Home' Travel News : December 2013-January 2014 Contents 44 travel news December 2013/January 2014
December 2013/January 2014 travel news 45
The tourism doldrums are not a happy
place to be. Unhappily, Kenya fnds itself
in this position for a variety of reasons.
The safari circuit operators, lodges and
camps report in the main that the upcoming
holiday season will hopefully turn out to be
better than expected. However, expectation
levels are at an all-time low, so something
of a worry; but the big concern is what is
going to happen in 2014?
The coast is all in all a very sad situation,
with hotels closing down, charter fights
cancelling their services to Mombasa and
occupancy rates at all-time lows. There is
a lot of erroneous information out there,
one of a campaign yet to be defned with
no obvious funding, which says it will
generate occupancies of 70%, which is
even a tough ask of the festive season. My
friends in the hotel industry at the coast
say this will never happen.
Add to this misery the application of value
added tax to some tourism products
and services to include game park fees.
Additionally, Kenya's newly devolved
county governments needing to fund
their own existence are seen to be further
taxing the goose that laid the golden egg
-- tourism. Levies per bed occupied or
otherwise per annum have been proposed
in Mombasa County as a way to raise
funds. Some suggest these funds will go
to promote tourism in the County, but that
is no sure thing.
I thought I'd never have to ask this
question: How important is tourism to
Kenya, and does government appreciate
its contribution to the national coffers?
Sometimes you have to say not. The Kenya
Tourist Board (KTB) has lost most of its
government funding to bolster other cash
strapped departments of government.
When the tourism industry most needs it,
there is no budget to market the country
- to keep it front of mind in its primary
source markets. To retain traction you
need to spend, even minimally, as once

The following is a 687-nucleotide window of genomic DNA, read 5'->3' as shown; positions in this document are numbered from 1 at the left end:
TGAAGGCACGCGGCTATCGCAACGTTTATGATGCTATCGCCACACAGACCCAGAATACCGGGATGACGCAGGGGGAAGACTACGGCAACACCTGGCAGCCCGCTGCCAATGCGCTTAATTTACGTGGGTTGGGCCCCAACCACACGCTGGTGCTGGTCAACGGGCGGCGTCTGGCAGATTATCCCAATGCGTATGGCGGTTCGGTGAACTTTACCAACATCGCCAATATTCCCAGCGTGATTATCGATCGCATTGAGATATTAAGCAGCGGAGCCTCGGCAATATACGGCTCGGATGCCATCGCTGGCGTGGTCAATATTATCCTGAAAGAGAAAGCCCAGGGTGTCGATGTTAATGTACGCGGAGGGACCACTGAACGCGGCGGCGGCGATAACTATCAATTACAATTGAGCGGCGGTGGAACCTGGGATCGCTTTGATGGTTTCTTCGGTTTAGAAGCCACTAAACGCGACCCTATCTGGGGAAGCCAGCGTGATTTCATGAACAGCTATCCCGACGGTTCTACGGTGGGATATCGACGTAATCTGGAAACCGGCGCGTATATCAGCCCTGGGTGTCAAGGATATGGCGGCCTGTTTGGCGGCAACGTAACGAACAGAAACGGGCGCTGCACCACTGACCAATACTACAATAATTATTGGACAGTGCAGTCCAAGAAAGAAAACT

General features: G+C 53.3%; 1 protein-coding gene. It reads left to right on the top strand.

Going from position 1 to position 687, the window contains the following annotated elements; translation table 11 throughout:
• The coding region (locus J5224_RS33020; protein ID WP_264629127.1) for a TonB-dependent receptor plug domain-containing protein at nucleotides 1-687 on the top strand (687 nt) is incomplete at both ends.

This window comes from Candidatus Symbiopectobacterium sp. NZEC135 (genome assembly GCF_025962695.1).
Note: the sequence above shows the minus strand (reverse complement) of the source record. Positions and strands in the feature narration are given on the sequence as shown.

traction is lost it takes a far greater fnancial
commitment to get back up to speed.
Look at Egypt, arguably in a far worse
state than Kenya, yet their tourism entities
are keeping their country's image front and
centre with a combined PR and advertising
campaign aimed mostly at European
tour operators, and through them to the
When times of plenty return, Egypt will be
streets ahead of Kenya, and in the interim
might pick up much needed incremental
Out of sight IS out of mind.
Going back to my question, I do not see any
real acknowledgement from government
that tourism is good for Kenya. It is almost
like government sees it as something that
has always been there, and that it will
always be there. Good days, bad days
it is always assumed to self-correct. So
why throw a pile of cash at it, when it has
always bounced back on its own accord.
For the record, it has never ever bounced
back on its own accord -- for too many
years the tourism private sector has for
obvious vested interests invested heavily
in promoting Kenya to its source markets.
To them the kudos, but they cannot do it on
their own. Government has to recognise the
benefts of tourism to the country: taxes,
employment and a massive contribution to
the country's bottom line.
I'm writing this from the departure coffee
shop at Jomo Kenyatta International
Airport's Terminal 3, all back to normal
and working well. But why do they have
two almost back-to-back baggage and
personal scanners? One directly as you
enter, the other ten paces further in (I
measured it) as you enter the departures
area. Security is paramount of course, but
don't you think this is a little OTT?
I was in Mombasa to celebrate Skal
Kenya's winning the organisation's World
Congress for 2015. We were met airside
off the plane by the Governor no less, a
full-house press conference followed. I
was excited that they were all so excited.
Central government hasn't really woken
up to the fact that getting this Congress
is a very big deal. Tourism's big-wigs
from around the world coming to Kenya is
massive in my usually humble opinion.
- followed to Treasury Square and the
Governor's offce. The lovely old building
which is right next door to Fort Jesus
was looking fantastic. I've not seen a
government building looking so magnifcent
and functional. More speeches followed,
an exchange of fags, much pomp and
circumstance and then it was back to
the airport, sadly this time without police
Flights on Kenya Airways in both directions
were on time every time, with the fight from
Mombasa even arriving early. As always
happy to be home.
Have a wonderful holiday season and to
my Christian friends Merry Christmas and
to all a rather early Happy New Year.
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